When Jeroen crossed the line in P3 at the end, I damn near cried; I could not believe it. We were on the podium in my first ever IMSA Weathertech GTD race but most importantly, I was relieved that it had all went according to plan.

This has seriously been the most incredible last few days of the 21 years I have spent on planet Earth.

Maybe it goes to show how much I really don’t do outside of the motorsport world? I don’t know. All I do know is that I have some of the greatest groups of people I have ever met supporting me and my dream.

Thank you to Cameron Cassels, Bodymotion Racing, Trim-Tex Drywall Products, Wayne Taylor, Wayne Taylor Racing, Prestige Performance, Riccardo Agostini, Bill Riley, Riley Motorsports, Jeroen Bleekmolen, and Ben Keating.

Just want to mention that my thoughts and prayers are with all who have been affected by Hurricane Harvey. Mother Nature shows no mercy at times.

It’s been a hell of a ride, but now I need a beer and some sleep! Until next time…

Strategy Move by Bodymotion Racing Results in Top-Five Finish and Gain in GS Points Lead

Trent-Hindman-Limerock-Park-CTSCC-2017
LAKEVILLE, Conn., July 23 – Bodymotion Racing unofficially retained its point lead in the Grand Sport (GS) class and even increased it by one marker by using some unusual strategy to finish fifth in the IMSA Continental Tire Sportscar Challenge Series race Saturday at Lime Rock Park. The Ocean Township, N.J.-based team’s entry in the Street Tuner (ST) class also finished fifth in its class in the two-hour contest at the 1.53-mile, seven-turn road course about 100 miles north of New York City.
The strategic move was a change in the driver order for the team’s GS car, the No. 12 Porsche Cayman GT4 sponsored by Bodymotion, Delaware Investments and Trim Tex . Usually Cameron Cassels of Coldstream, British Columbia, Canada starts the car and then turns it over to his  experienced teammate Trent Hindman of Wayside, N.J. This time the team opted for Hindman to start the race, go as far as possible on one set of Continental tires while conserving fuel, and then turn the car over to Cassels with hopefully little to no damage incurred. If Hindman could set the fastest lap of the race in the process when his tires were freshest, it would also be beneficial because that’s worth an extra point.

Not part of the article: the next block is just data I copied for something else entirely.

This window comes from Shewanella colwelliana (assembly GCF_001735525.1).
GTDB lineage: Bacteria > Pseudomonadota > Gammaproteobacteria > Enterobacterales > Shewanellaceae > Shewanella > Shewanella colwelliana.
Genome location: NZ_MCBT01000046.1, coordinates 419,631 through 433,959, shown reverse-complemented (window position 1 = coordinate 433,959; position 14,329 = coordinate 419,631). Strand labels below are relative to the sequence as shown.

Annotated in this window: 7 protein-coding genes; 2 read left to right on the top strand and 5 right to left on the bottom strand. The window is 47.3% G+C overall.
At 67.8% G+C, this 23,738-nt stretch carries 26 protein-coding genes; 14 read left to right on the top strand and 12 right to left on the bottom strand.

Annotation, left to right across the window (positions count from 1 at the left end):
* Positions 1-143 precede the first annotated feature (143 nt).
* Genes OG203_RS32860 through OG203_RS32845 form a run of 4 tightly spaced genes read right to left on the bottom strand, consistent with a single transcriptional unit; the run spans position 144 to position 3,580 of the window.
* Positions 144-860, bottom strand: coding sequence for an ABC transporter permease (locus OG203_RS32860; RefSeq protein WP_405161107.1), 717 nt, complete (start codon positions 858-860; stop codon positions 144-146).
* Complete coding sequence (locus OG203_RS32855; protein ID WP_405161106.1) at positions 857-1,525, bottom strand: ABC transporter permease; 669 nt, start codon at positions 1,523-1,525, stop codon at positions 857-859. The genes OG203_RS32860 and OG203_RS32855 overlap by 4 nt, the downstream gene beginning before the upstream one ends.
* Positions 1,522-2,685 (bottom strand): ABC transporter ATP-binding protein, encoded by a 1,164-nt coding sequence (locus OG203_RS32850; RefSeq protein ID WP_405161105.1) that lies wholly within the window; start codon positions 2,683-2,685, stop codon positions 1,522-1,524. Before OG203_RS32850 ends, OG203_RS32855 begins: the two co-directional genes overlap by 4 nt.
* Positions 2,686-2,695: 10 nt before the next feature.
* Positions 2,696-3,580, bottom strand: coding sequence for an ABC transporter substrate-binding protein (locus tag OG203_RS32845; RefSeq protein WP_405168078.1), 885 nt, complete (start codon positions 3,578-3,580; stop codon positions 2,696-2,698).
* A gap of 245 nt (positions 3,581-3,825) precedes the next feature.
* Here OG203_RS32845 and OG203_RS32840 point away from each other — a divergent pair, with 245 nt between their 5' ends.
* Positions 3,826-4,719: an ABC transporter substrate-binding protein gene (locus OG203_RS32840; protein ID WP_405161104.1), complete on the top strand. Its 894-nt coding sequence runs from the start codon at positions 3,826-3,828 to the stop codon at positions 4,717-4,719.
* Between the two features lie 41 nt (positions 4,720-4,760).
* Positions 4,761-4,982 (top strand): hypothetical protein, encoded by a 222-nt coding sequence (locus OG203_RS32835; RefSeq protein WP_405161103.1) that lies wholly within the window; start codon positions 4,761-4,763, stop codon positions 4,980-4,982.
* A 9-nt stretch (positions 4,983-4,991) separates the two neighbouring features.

The whole team delivered. The starting driver must qualify, and Hindman won the pole with a time of 55.388 (99.443 miles per hour). He set the fastest lap of the race on lap seven with a 55.745 (98.807 mph), and he led the first 42 laps of the race despite having to avoid several lapped cars that spun or crashed in front of him.
The Camaro that eventually won made a pit stop earlier and was able to pass Hindman on lap 43 with fresher tires, but Hindman was back in front for four more laps before he finally pitted on lap 68 for his one and only pit stop. In addition to saving fuel and his tires during his 1:07 stint on a track that was getting more slippery every lap, he also turned the car over to Cassels with no damage for the final push. The pit stop was fast, Cassels set very competitive lap times and successfully avoided any crashes too, and the team’s reward was its fifth top-five finish of the season to date. When adding in the time during qualifying, Hindman’s stint and the pit stop, the team stretched one set of Continental tires for approximately one hour and 20 minutes of competition.